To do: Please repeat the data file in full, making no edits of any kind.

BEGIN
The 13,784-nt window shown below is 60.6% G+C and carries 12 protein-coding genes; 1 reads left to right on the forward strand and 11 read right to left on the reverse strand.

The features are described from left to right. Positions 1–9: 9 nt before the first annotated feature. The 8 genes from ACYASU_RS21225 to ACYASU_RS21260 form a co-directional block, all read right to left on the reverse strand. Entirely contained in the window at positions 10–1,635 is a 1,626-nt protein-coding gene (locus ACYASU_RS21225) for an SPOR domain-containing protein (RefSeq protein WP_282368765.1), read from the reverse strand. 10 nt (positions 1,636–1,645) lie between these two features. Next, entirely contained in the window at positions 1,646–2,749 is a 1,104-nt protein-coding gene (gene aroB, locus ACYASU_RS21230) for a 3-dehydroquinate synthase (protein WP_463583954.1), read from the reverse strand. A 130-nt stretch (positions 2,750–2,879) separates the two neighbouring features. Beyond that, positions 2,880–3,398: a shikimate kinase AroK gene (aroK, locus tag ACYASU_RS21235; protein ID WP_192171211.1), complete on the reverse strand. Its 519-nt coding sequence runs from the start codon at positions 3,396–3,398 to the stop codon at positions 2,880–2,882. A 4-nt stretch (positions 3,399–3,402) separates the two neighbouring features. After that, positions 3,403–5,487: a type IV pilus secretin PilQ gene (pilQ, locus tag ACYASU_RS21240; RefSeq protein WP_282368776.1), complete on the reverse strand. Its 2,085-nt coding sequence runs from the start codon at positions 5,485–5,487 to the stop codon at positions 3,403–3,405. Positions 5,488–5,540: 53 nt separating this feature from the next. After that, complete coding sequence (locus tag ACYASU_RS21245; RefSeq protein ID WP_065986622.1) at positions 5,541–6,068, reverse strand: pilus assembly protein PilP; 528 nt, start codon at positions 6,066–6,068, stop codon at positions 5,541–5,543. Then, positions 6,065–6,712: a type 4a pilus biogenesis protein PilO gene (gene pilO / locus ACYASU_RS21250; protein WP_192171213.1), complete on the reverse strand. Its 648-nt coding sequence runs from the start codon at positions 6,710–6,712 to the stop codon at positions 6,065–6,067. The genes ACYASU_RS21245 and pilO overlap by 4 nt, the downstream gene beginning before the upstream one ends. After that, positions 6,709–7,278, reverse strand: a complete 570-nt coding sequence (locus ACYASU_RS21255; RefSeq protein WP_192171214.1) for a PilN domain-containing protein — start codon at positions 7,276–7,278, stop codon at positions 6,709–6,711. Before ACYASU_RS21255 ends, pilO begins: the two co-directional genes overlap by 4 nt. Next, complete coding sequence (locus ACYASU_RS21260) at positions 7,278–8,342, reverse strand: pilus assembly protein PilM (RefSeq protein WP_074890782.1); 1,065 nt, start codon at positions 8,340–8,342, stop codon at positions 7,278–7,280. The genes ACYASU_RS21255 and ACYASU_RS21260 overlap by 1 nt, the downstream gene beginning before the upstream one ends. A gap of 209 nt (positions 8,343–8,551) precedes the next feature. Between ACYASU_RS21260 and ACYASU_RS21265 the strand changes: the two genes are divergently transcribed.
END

The 13,784-nt window shown below is 60.6% G+C and carries 12 protein-coding genes; 1 reads left to right on the forward strand and 11 read right to left on the reverse strand.

The features are described from left to right. Positions 1–9: 9 nt before the first annotated feature. The 8 genes from ACYASU_RS21225 to ACYASU_RS21260 form a co-directional block, all read right to left on the reverse strand. Entirely contained in the window at positions 10–1,635 is a 1,626-nt protein-coding gene (locus ACYASU_RS21225) for an SPOR domain-containing protein (RefSeq protein WP_282368765.1), read from the reverse strand. 10 nt (positions 1,636–1,645) lie between these two features. Next, entirely contained in the window at positions 1,646–2,749 is a 1,104-nt protein-coding gene (gene aroB, locus ACYASU_RS21230) for a 3-dehydroquinate synthase (protein WP_463583954.1), read from the reverse strand. A 130-nt stretch (positions 2,750–2,879) separates the two neighbouring features. Beyond that, positions 2,880–3,398: a shikimate kinase AroK gene (aroK, locus tag ACYASU_RS21235; protein ID WP_192171211.1), complete on the reverse strand. Its 519-nt coding sequence runs from the start codon at positions 3,396–3,398 to the stop codon at positions 2,880–2,882. A 4-nt stretch (positions 3,399–3,402) separates the two neighbouring features. After that, positions 3,403–5,487: a type IV pilus secretin PilQ gene (pilQ, locus tag ACYASU_RS21240; RefSeq protein WP_282368776.1), complete on the reverse strand. Its 2,085-nt coding sequence runs from the start codon at positions 5,485–5,487 to the stop codon at positions 3,403–3,405. Positions 5,488–5,540: 53 nt separating this feature from the next. After that, complete coding sequence (locus tag ACYASU_RS21245; RefSeq protein ID WP_065986622.1) at positions 5,541–6,068, reverse strand: pilus assembly protein PilP; 528 nt, start codon at positions 6,066–6,068, stop codon at positions 5,541–5,543. Then, positions 6,065–6,712: a type 4a pilus biogenesis protein PilO gene (gene pilO / locus ACYASU_RS21250; protein WP_192171213.1), complete on the reverse strand. Its 648-nt coding sequence runs from the start codon at positions 6,710–6,712 to the stop codon at positions 6,065–6,067. The genes ACYASU_RS21245 and pilO overlap by 4 nt, the downstream gene beginning before the upstream one ends. After that, positions 6,709–7,278, reverse strand: a complete 570-nt coding sequence (locus ACYASU_RS21255; RefSeq protein WP_192171214.1) for a PilN domain-containing protein — start codon at positions 7,276–7,278, stop codon at positions 6,709–6,711. Before ACYASU_RS21255 ends, pilO begins: the two co-directional genes overlap by 4 nt. Next, complete coding sequence (locus ACYASU_RS21260) at positions 7,278–8,342, reverse strand: pilus assembly protein PilM (RefSeq protein WP_074890782.1); 1,065 nt, start codon at positions 8,340–8,342, stop codon at positions 7,278–7,280. The genes ACYASU_RS21255 and ACYASU_RS21260 overlap by 1 nt, the downstream gene beginning before the upstream one ends. A gap of 209 nt (positions 8,343–8,551) precedes the next feature. Between ACYASU_RS21260 and ACYASU_RS21265 the strand changes: the two genes are divergently transcribed.